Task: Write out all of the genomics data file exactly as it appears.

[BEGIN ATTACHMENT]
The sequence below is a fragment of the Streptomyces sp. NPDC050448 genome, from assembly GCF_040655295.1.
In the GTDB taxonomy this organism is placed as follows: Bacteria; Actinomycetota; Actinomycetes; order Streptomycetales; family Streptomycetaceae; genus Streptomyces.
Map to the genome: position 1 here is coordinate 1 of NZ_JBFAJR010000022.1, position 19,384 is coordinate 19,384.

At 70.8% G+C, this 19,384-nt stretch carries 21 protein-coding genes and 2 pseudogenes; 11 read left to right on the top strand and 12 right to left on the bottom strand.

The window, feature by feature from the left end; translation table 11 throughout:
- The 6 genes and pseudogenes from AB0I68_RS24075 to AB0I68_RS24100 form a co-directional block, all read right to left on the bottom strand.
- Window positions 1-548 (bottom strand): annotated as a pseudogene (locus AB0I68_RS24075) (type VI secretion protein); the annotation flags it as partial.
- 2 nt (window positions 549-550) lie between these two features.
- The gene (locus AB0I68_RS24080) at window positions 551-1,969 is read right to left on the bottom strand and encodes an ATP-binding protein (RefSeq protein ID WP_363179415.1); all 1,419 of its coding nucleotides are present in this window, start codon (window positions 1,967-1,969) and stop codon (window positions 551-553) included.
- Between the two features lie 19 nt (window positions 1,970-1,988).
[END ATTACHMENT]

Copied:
The sequence below is a fragment of the Streptomyces sp. NPDC050448 genome, from assembly GCF_040655295.1.
In the GTDB taxonomy this organism is placed as follows: Bacteria; Actinomycetota; Actinomycetes; order Streptomycetales; family Streptomycetaceae; genus Streptomyces.
Map to the genome: position 1 here is coordinate 1 of NZ_JBFAJR010000022.1, position 19,384 is coordinate 19,384.

At 70.8% G+C, this 19,384-nt stretch carries 21 protein-coding genes and 2 pseudogenes; 11 read left to right on the top strand and 12 right to left on the bottom strand.

The window, feature by feature from the left end; translation table 11 throughout:
- The 6 genes and pseudogenes from AB0I68_RS24075 to AB0I68_RS24100 form a co-directional block, all read right to left on the bottom strand.
- Window positions 1-548 (bottom strand): annotated as a pseudogene (locus AB0I68_RS24075) (type VI secretion protein); the annotation flags it as partial.
- 2 nt (window positions 549-550) lie between these two features.
- The gene (locus AB0I68_RS24080) at window positions 551-1,969 is read right to left on the bottom strand and encodes an ATP-binding protein (RefSeq protein ID WP_363179415.1); all 1,419 of its coding nucleotides are present in this window, start codon (window positions 1,967-1,969) and stop codon (window positions 551-553) included.
- Between the two features lie 19 nt (window positions 1,970-1,988).